High School Musical 2 (2007)

High School Musical 2 doesn’t soar to the heights of the original film, but it features my favorite song in the series (“I Don’t Dance”), so there’s that. The story moves from Albuquerque’s East High to a nearby golf course as summer vacation begins and the students are in need of summer jobs. Most of them are anyway. Twins Sharpay (Ashley Tisdale) and Ryan (Lucas Grabeel) don’t need to work because their family owns Lava Springs Country Club, and, operating on home turf, they get to exact some revenge after their last high school musical humiliation.

It’s a story whipped up to keep the HSM momentum going. Sharpay wises up to the fact that Troy Bolton (Zac Efron) is a snack, him being a basketball and theater star now, and makes it her goal to steal him away from Gabriella Montez (Vanessa Hudgens). She gets the club manager, Mr. Fulton (Mark L. Taylor), to hire him and only him on for the summer, so she’s surprised when half her school shows up, ready to start as Lava Springs’s newest employees.

The movie is a fun-in-the-sun kind of picture, something along the lines of a 60s summer beach musical aimed at the teen set, except we’re in the middle of New Mexico. The East High students are doing hard work as dishwashers, lifeguards, and desk attendants, but trouble’s brewing since Mr. Fulton’s being a jerk about his three strikes policy and Sharpay is undermining everyone in order to win the club’s talent show.

Pitting the diva against everyone else weakens the narrative though. Sharpay demands to be seen and heard at all times, but she isn’t a strong antagonist as much as she is a loud one. In the first film, she’s one of many people keeping Troy and Gabriella apart, her ego and petty obsessions making for a satisfying subplot. In this story, her character has to carry a lot more baggage, but her incessant chatter soon becomes background noise to everyone else’s more interesting problems. Troy, for example, has college on his mind. He took the job to earn some money, but he also hopes to play basketball at university. Gabriella, meanwhile, is not as wrapped up in her post-East High life, probably because she’s a genius and knows she’s getting into college. She is worried, however, about her relationship with dreamboat Troy.

I have said it before and I will say it again – that Efron kid can act, and while he might overdo it a bit here, he gives his character surprising depth. It’s not often I side with the preppy white boy in a movie about teenage angst, but I am swayed by Troy’s earnestness. The kid looks like he’ll break if basketball and true love don’t work out. I wish Hudgens had similar opportunities with Gabriella. Unfortunately, her dilemma is a romantic one, which means we just see her lamenting over Troy’s possibly betrayal.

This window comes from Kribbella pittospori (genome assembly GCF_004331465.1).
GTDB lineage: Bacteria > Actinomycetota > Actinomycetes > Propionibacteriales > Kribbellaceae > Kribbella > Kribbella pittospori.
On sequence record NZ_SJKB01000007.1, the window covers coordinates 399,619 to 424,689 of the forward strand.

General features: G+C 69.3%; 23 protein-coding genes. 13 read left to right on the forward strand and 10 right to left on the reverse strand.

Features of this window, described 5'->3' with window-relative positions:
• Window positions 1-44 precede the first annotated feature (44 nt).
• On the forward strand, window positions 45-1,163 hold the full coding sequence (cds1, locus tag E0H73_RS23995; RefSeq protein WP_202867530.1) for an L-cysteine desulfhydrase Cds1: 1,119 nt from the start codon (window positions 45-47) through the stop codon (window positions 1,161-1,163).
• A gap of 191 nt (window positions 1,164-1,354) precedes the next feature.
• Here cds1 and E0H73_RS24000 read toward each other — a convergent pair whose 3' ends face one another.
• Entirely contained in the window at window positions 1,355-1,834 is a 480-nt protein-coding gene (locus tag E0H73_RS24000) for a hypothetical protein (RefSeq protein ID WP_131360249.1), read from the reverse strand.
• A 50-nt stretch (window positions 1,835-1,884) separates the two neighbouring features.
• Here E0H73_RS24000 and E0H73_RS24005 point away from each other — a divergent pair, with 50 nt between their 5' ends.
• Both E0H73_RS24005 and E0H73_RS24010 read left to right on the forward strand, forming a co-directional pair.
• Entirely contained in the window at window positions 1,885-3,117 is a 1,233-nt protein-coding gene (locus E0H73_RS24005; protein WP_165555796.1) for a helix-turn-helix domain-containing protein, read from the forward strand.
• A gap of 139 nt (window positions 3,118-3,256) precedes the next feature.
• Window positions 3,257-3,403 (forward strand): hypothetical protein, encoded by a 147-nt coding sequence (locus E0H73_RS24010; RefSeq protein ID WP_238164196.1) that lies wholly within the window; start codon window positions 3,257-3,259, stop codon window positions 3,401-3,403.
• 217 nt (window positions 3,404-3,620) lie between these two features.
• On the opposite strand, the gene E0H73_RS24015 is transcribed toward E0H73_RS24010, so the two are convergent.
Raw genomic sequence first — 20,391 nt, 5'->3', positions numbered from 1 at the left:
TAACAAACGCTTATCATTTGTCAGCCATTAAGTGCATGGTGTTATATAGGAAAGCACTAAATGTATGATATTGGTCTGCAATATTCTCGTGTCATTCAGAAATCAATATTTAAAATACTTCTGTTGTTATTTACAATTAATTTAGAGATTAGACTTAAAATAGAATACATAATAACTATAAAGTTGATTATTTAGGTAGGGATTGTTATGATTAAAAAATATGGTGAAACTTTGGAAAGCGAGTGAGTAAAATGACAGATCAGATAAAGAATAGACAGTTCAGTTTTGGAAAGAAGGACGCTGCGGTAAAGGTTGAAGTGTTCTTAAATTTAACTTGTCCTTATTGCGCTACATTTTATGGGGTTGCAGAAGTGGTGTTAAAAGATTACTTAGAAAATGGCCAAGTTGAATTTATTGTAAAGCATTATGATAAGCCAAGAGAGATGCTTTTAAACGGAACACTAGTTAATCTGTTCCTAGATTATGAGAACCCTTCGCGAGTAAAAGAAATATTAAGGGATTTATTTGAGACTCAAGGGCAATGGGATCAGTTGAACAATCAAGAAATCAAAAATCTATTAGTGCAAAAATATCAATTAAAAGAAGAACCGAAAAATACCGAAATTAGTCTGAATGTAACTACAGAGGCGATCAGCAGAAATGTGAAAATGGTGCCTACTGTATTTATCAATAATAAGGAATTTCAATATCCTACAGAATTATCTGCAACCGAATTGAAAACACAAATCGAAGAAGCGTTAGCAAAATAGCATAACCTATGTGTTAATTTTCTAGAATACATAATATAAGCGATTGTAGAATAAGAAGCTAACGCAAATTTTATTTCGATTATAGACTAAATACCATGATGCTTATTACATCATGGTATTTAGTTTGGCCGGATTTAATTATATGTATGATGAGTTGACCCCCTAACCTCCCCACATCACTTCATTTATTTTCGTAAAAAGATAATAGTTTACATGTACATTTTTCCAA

The best performance and character in my book belong to Lucas Grabeel as Ryan. Despite playing second fiddle to everyone, Ryan makes the most of what he’s got. If the original movie was about defining yourself and showing some moral fiber, then he owns that message here. That’s why I like his showstopper, “I Don’t Dance,” so much. Finally, he stands up and challenges everyone to let go of stereotypes about themselves. Sure, he wants them to sing in the contest as well, but for once he’s not under his sister’s orders.

Also the song sounds like late-90s boy band on Broadway and is choreographed like an extra scene in Damn Yankees. For musical nerds, this one is the only memorable number. Efron’s emo “Bet On It” gets an honorable mention, but that’s because it’s grown into its own thing. I can’t name any other song in this movie, except to say there’s one for when they’re out for summer break, one for when they’re dancing in the kitchen, and one for the end of the movie.

“What Time is It” by Zac Efron, Vanessa Hudgens, Ashley Tisdale, Lucas Grabeel, Corbin Bleu, Monique Coleman:

“Fabulous” by Ashley Tisdale and Lucas Grabeel:

“Work This Out” by Zac Efron, Vanessa Hudgens, Corbin Bleu, Monique Coleman, Chris Warren Jr., Olesya Rulin, Ryne Sanborn, Kaycee Stroh:

“You are the Music in Me” by Zac Efron, Vanessa Hudgens, Olesya Rulin:

“I Don’t Dance” by Lucas Grabeel and Corbin Bleu:

“You are the Music in Me (Reprise)” by Ashley Tisdale and Zac Efron:

“Gotta Go My Own Way” by Vanessa Hudgens and Zac Efron:

“Bet on It” by Zac Efron:

“Everyday” by Zac Efron and Vanessa Hudgens:

“All for One” by Zac Efron, Vanessa Hudgens, Ashley Tisdale, Lucas Grabeel, Corbin Bleu, Monique Coleman:

Released: 2007
Dir: Kenny Ortega
Writer: Peter Barsocchini